• Google knows it can abuse its market power. Even if the competition reduces prices, they still can’t compete with Google.

“Internally, Google acknowledges that its fees are very high and that Google can demand high fees because of its market power. “

  • Google takes advantage of small businesses by offering “simple” tools that bury costs in complex terms and conditions.

“Running sequential auctions allows Google to extract additional non-transparent margins, which is not disclosed to advertisers.”

“Google Ads also has market power over the small advertisers it serves because most rely on a single ad buying tool for a given advertising format (e.g., display ads) and have switching costs. Using multiple ad buying tools imposes additional costs on advertisers because of the additional time, effort, training, and expense needed to manage campaigns across tools; Google Ads also does not let small advertisers completely export the data they need to easily switch to another tool. As a result, while very large advertisers might be able to absorb the costs of using more than one tool at a time, small advertisers almost always use just one ad buying tool at a time.”

  • It also alleges that Google added an “artifical one-second delay” to non-AMP (Accelerated Mobile Pages) ads to force websites to run on the Google-led AMP HTML standard. Google wanted this as part of its assault on header bidding, which allowed advertisers to circumvent Google’s exchanges. Getting everyone to run on AMP would keep them in Google’s bejewelled, walled garden.
  • Google and Facebook worked together to fix prices. When Facebook emerged as a threat to Google’s monopoly, Google started working with the social network. This section is heavily redacted, but still makes clear that the two giants signed an agreement in 2018 to manipulate auctions and harm publishers. It is only because of Facebook’s size that it was able to extract any concessions from Google.

“They also coordinated with each other to harm publishers through the adoption of Unified Pricing rules.”

While some of the accusations are perhaps unsurprising when dealing with corporations of this size, with this much to lose, when pieced together it makes for pretty staggering reading.

It goes on to use a fitting butterfly metaphor, taken from Google’s own statements:

“When Google ultimately explains why it “automatically” routes advertisers’ bids across multiple markets, the language is misleading: “If you go butterfly hunting during the height of summer, the bigger your butterfly net, the more butterflies you’ll be able to catch.”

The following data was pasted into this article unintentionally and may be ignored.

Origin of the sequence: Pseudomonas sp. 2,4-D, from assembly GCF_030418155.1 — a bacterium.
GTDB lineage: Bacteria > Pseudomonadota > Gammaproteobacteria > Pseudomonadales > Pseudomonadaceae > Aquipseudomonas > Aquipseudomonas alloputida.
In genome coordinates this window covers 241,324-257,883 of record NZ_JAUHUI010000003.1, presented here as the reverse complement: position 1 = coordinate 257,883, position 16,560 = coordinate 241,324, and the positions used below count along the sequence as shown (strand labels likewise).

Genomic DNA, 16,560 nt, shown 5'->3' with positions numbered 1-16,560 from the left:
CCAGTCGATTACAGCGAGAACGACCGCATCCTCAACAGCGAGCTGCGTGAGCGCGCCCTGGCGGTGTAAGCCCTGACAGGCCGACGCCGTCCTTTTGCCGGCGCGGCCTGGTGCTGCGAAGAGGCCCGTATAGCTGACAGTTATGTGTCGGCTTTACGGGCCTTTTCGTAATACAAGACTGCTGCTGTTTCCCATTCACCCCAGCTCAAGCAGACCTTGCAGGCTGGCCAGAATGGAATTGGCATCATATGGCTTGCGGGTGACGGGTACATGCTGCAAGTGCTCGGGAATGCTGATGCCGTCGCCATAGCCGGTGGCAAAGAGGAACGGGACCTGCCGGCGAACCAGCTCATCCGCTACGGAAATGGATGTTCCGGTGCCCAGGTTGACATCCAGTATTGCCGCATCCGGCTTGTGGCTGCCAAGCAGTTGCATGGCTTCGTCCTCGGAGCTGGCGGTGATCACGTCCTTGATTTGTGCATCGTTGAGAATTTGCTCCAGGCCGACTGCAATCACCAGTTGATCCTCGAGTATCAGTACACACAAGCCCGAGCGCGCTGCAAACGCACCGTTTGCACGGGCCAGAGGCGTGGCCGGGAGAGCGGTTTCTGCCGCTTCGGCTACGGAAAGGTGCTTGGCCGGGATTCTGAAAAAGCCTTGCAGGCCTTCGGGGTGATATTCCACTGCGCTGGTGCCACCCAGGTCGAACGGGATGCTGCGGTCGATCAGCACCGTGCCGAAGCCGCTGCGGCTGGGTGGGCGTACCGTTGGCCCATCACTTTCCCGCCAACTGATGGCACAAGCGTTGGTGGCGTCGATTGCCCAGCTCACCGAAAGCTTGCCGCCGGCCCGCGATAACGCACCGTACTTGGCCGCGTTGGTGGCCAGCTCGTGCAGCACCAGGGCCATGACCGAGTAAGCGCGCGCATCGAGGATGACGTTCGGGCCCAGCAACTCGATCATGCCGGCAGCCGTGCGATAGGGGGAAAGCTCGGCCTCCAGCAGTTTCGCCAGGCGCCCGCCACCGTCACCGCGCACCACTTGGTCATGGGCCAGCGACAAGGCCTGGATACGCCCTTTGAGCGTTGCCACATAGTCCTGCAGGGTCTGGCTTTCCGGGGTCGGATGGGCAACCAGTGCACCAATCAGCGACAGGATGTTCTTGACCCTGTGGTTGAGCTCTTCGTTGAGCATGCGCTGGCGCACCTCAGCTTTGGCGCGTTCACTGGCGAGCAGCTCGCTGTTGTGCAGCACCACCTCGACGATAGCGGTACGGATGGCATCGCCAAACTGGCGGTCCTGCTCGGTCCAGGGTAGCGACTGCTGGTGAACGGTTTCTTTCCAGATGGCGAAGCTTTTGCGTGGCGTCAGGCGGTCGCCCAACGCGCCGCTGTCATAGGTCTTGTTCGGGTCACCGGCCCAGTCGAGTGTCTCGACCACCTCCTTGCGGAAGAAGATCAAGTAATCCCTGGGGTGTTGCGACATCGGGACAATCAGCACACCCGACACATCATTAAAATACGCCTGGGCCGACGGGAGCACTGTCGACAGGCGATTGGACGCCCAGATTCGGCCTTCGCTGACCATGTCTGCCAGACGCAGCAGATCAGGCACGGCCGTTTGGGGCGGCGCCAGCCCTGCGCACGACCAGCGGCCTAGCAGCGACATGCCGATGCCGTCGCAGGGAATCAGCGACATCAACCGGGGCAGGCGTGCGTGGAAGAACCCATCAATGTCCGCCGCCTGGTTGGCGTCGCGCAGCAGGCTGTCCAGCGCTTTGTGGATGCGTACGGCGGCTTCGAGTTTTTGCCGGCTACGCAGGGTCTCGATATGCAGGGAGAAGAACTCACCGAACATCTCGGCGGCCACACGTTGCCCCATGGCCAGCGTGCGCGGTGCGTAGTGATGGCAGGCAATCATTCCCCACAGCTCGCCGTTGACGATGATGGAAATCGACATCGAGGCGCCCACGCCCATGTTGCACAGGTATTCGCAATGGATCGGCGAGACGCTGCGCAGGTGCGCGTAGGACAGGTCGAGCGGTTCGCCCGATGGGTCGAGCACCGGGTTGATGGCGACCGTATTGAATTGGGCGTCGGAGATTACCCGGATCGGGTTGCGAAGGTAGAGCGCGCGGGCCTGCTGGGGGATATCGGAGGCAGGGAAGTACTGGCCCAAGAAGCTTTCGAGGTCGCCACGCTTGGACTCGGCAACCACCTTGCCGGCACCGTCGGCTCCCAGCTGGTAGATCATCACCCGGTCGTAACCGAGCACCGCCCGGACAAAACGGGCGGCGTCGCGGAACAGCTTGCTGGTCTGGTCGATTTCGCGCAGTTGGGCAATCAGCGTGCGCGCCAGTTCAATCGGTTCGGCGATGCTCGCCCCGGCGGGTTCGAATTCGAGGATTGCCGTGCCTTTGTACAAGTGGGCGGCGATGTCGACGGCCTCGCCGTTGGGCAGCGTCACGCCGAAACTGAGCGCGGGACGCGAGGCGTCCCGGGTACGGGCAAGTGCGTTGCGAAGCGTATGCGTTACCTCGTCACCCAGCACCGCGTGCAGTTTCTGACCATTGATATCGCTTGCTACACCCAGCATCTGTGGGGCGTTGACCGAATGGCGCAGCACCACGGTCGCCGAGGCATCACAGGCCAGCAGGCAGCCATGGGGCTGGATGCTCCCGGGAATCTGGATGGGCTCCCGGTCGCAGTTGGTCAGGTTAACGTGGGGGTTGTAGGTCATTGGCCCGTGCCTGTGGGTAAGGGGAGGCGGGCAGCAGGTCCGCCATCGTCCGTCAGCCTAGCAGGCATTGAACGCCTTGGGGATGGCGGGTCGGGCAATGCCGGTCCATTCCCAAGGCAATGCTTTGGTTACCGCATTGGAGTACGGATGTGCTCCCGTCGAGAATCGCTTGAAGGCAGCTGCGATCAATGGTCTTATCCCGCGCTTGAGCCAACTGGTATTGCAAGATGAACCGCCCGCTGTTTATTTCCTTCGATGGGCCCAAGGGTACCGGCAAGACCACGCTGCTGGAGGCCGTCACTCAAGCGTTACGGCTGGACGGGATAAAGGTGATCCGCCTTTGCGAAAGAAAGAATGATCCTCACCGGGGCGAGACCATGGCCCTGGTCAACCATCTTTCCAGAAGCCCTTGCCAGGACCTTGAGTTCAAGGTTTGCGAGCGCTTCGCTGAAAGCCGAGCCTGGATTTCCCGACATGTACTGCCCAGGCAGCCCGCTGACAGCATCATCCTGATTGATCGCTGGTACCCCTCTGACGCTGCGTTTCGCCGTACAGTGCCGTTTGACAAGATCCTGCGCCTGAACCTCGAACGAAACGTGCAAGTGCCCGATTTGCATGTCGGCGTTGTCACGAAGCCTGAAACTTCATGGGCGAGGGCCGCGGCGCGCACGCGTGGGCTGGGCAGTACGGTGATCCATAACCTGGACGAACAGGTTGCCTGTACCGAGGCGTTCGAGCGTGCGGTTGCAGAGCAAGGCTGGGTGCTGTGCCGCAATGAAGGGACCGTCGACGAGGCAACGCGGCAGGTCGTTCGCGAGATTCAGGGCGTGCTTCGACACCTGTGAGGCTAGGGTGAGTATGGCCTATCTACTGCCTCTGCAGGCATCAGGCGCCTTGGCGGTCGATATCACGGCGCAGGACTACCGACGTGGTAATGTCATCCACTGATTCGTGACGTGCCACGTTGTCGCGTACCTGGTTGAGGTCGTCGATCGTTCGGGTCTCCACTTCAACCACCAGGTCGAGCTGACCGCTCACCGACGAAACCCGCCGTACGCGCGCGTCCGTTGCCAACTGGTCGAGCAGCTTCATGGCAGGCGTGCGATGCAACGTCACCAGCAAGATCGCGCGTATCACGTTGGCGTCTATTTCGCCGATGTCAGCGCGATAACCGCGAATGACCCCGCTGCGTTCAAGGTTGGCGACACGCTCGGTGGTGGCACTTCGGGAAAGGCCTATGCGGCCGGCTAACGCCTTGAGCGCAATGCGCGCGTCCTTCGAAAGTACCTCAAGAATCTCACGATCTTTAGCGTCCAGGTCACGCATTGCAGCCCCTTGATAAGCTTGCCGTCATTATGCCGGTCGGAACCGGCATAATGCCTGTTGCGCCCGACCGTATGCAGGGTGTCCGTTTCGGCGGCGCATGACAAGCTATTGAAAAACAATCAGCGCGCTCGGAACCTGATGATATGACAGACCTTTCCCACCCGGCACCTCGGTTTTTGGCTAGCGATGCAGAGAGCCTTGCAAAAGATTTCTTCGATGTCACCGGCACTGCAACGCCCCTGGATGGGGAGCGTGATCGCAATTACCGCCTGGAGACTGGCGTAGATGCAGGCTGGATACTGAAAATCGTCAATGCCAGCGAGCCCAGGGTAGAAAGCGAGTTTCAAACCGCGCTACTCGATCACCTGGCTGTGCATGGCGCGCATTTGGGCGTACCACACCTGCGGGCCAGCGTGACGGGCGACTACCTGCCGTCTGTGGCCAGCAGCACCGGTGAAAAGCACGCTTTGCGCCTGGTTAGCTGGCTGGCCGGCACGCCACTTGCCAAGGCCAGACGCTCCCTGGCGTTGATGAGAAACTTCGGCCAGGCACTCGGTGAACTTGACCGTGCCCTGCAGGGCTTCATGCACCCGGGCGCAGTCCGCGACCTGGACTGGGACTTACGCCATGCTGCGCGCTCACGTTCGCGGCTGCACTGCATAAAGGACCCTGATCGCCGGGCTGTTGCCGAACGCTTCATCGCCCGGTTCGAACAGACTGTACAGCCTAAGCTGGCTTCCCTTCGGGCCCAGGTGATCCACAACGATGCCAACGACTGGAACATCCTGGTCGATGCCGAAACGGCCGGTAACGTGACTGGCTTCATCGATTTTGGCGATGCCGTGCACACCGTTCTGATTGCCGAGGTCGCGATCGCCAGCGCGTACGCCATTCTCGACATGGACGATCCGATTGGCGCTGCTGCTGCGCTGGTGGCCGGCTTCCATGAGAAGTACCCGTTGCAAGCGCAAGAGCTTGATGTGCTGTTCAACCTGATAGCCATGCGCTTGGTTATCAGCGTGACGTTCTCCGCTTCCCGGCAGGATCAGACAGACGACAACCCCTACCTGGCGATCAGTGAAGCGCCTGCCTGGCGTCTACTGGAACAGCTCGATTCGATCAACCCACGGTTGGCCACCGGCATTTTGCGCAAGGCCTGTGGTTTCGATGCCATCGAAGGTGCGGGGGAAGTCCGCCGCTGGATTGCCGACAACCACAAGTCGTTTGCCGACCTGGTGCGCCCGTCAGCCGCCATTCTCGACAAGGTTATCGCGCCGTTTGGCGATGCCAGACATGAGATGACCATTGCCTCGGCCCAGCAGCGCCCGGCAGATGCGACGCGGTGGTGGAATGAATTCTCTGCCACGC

Google, however, does not clarify who it is hunting.”

And like the rest of us, Google may soon find it is catching fewer than it used to.

(This thread is a superb guide to the full complaint against Google.)

Meanwhile, the Federal Trade Commission and more than 40 states are suing Facebook, saying its acquisitions of Instagram and WhatsApp unfairly eliminated competition. They called for Facebook to be split apart and restricted in making future deals, too.

The WSJ was curious about this redacted passage, asking readers to suggest which rival Facebook may have tried to purchase over the years:

Twitter and Snapchat are named above, so it can’t be them. TikTok?

“By using its vast troves of data and money Facebook has squashed or hindered what the company perceived as potential threats. They’ve reduced choices for consumers, they stifled innovation and they degraded privacy protections for millions of Americans.”

- Letitia James, New York’s Attorney General

While they are facing different antitrust threats, both Facebook and Google have shamelessly used the pandemic as an opportunity to show their small business credentials.

Facebook is attacking Apple in full-page ads, alleging that Apple is destroying the free internet with the privacy updates in iOS 14. With all that we now know, we can see echoes of Google’s panic when Facebook arrived on the scene.

I adore the self-interested myopia in this one:

“Apple’s changes will limit their ability to run personalized ads.”

I can’t find the ‘shrug’ emoji, but let’s just say it’s a stretch to equate fewer creepy ads with destroying the internet.

Small businesses already know Facebook is not on their side. The revelations above hammer home that Google also profits from them while giving nothing back.

Apple is too big to crush and has little incentive for a shady deal, especially when its existing shady deal with Google is under scrutiny already. (We wrote about that one last time.) Instead, we see pure desperation from Facebook.

There is a real sense that antitrust action may start to follow in the near future. I’m just not sure many of us expected the US to lead the charge.

We have adjusted our expectations to this new reality. That doesn’t mean we can’t imagine a better future.

Author of the world-famous I used to be with it, but then they changed what ‘it’ was.